Joint Custody vs Sole Custody
Table of Contents
Lots of confusion exists about the meaning of joint custody versus sole custody. Today we’ve set out to clear up the similarities and differences.
Please read on for more.
History of Joint and Sole Custody
In the past, the most common custody award involved an order of sole custody to one of the parents, usually the mother, as long as she was a fit person to have custody. This approach has been replaced by Connecticut’s statute on joint custody:
There shall be a presumption, affecting the burden of proof, that joint custody is in the best interests of a minor child where the parents have agreed to an award of joint custody or so agree in open court at a hearing for the purpose of determining the custody of the minor child or children of the marriage. If the court declines to enter an order awarding joint custody pursuant to this subsection, the court shall state in its decision the reasons for denial of an award of joint custody.
It also used to be the case that judges did not distinguish between legal custody (decision making) and physical custody (parenting time).
Joint Custody vs Sole Custody
Just as custody can be either joint or sole, it can also refer to legal custody versus physical custody.
Sole Legal and Physical Custody
Sole custody is what it’s called when a court orders custody to only one parent. There are two types of sole custody: sole legal custody and sole physical custody. Generally speaking, when someone refers to “sole custody” and doesn’t specify whether it’s legal or physical, it means that both are sole.
Just because one parent has sole physical custody doesn’t mean that the non-custodial parent doesn’t have visitation rights. And, not having custody of a child is not the same as having your parental rights terminated. Non-custodial parents still have parental rights and responsibilities. There are often still child support obligations and visitation, even when the other parent has sole custody.
Although sole custody gives ultimate decision-making power to the parent with sole custody, sole custody also does not necessarily prevent the noncustodial parent’s involvement in all decision-making during visitation.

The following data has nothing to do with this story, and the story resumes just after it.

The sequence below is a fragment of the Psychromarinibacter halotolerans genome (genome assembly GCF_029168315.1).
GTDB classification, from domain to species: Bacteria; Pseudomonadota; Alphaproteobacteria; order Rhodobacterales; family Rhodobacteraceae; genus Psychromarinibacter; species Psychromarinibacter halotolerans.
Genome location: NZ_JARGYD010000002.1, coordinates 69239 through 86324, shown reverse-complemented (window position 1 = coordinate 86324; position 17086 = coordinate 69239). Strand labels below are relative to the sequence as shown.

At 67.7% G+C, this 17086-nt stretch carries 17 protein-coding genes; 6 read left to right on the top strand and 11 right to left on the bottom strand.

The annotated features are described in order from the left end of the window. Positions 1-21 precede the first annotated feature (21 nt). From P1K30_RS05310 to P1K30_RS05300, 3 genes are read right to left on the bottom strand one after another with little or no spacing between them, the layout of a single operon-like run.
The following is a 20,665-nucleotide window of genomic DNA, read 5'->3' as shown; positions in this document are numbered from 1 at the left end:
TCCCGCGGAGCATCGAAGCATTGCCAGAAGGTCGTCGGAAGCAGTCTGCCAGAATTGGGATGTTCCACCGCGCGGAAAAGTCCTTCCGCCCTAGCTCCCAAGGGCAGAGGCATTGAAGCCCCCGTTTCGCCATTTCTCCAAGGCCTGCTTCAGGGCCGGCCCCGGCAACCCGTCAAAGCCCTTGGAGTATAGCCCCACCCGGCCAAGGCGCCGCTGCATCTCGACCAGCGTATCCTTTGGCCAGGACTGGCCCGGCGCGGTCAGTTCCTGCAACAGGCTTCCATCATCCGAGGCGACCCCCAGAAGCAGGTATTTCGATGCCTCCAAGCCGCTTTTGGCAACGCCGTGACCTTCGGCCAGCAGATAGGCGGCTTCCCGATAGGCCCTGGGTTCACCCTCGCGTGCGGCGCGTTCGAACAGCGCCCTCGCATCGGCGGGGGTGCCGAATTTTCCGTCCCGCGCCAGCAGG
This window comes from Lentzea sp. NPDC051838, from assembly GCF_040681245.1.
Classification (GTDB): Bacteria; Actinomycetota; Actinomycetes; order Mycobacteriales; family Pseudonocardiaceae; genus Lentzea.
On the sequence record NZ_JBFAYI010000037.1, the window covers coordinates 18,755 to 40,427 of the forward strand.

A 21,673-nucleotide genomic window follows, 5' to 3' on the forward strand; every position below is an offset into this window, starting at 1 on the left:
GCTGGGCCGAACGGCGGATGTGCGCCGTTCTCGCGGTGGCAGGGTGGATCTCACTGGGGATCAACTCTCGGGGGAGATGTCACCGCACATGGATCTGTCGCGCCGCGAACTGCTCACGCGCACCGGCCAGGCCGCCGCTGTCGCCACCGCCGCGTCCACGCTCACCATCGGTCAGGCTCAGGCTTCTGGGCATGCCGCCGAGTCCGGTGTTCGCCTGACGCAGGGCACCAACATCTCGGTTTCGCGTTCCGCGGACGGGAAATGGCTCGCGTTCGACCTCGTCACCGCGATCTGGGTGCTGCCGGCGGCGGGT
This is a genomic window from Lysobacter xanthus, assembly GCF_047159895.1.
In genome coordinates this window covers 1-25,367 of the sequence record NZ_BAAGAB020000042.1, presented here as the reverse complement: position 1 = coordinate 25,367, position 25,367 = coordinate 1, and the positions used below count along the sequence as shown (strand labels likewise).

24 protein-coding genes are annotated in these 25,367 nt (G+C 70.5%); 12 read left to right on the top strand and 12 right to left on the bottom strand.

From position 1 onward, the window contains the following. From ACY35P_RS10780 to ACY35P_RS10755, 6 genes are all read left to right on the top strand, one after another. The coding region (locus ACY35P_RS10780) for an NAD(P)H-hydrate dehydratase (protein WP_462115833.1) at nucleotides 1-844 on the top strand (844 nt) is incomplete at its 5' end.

For example, courts would not usually not require that the custodial parent be consulted on routine minor decisions such as what the child will eat during visitation with the non-custodial parent. In contrast, the noncustodial parent would not likely be entitled to made other decisions that carry outside the visitation. For example, the noncustodial parent likely would not have the authority to enroll the child in a long-term activity or school.
Joint Legal and Physical Custody
Joint Custody is what it’s called when a court orders custody of a minor child to both parents. As with sole custody, there are two types of joint custody: legal and physical.
Where parents have joint legal custody, both will typically have the right to participate in making major decisions regarding their child.
Generally speaking, under a joint legal custody arrangement, parents are obligated to consult with one another regarding major decisions affecting the child. Major decisions often involve those related to the child’s health, growth and development, choice of schools, religion, course of study, travel, employment, sports, activities, and significant changes in the child’s social environment.
In addition, although it’s confusing, it’s important to note that “joint physical custody” does not mean 50%/50% parenting time.
Modifying or Changing Joint vs Sole Custody
When the court finalized your divorce or custody action, it issued a final decree. That decree is a final, enforceable court order. But sometimes, some of that order doesn’t work for you and your family and there are Post Judgment issues with the parenting plan.
A Motion to Modify can be used to adjust the terms of a parenting plan or custody agreement so that they more accurately reflect your child’s needs as they grow. As always, any modifications to a parenting plan must be in the child’s best interests.
Some examples of reasons a parent might file a Motion to Modify custody or parenting include:
- Seeking a change from joint custody to sole custody or from sole custody to joint custody
- Seeking additional parenting time
- Hoping to relocate
- Changes to a parent’s work schedule
- Adjustments to a child’s school or activity schedule